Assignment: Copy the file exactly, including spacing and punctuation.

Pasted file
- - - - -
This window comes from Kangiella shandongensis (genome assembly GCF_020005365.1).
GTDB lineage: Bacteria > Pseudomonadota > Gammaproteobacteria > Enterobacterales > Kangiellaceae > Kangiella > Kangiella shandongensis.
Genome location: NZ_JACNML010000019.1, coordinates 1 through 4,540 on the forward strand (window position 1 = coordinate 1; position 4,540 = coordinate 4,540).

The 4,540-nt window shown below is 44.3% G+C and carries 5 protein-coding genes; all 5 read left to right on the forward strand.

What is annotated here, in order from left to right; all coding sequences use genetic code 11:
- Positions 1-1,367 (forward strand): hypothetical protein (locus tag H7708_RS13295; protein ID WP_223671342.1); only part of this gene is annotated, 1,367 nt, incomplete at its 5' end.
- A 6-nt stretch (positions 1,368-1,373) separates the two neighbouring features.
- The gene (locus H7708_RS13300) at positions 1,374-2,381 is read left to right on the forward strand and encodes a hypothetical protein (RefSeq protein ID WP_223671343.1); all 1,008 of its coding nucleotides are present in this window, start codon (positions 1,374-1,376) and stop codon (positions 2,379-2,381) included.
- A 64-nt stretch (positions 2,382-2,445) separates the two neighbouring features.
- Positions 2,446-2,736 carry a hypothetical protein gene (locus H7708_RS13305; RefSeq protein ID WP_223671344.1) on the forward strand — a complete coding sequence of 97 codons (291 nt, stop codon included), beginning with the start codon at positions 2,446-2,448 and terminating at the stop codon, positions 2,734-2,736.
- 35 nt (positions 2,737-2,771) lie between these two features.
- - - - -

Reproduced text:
This window comes from Kangiella shandongensis (genome assembly GCF_020005365.1).
GTDB lineage: Bacteria > Pseudomonadota > Gammaproteobacteria > Enterobacterales > Kangiellaceae > Kangiella > Kangiella shandongensis.
Genome location: NZ_JACNML010000019.1, coordinates 1 through 4,540 on the forward strand (window position 1 = coordinate 1; position 4,540 = coordinate 4,540).

The 4,540-nt window shown below is 44.3% G+C and carries 5 protein-coding genes; all 5 read left to right on the forward strand.

What is annotated here, in order from left to right; all coding sequences use genetic code 11:
- Positions 1-1,367 (forward strand): hypothetical protein (locus tag H7708_RS13295; protein ID WP_223671342.1); only part of this gene is annotated, 1,367 nt, incomplete at its 5' end.
- A 6-nt stretch (positions 1,368-1,373) separates the two neighbouring features.
- The gene (locus H7708_RS13300) at positions 1,374-2,381 is read left to right on the forward strand and encodes a hypothetical protein (RefSeq protein ID WP_223671343.1); all 1,008 of its coding nucleotides are present in this window, start codon (positions 1,374-1,376) and stop codon (positions 2,379-2,381) included.
- A 64-nt stretch (positions 2,382-2,445) separates the two neighbouring features.
- Positions 2,446-2,736 carry a hypothetical protein gene (locus H7708_RS13305; RefSeq protein ID WP_223671344.1) on the forward strand — a complete coding sequence of 97 codons (291 nt, stop codon included), beginning with the start codon at positions 2,446-2,448 and terminating at the stop codon, positions 2,734-2,736.
- 35 nt (positions 2,737-2,771) lie between these two features.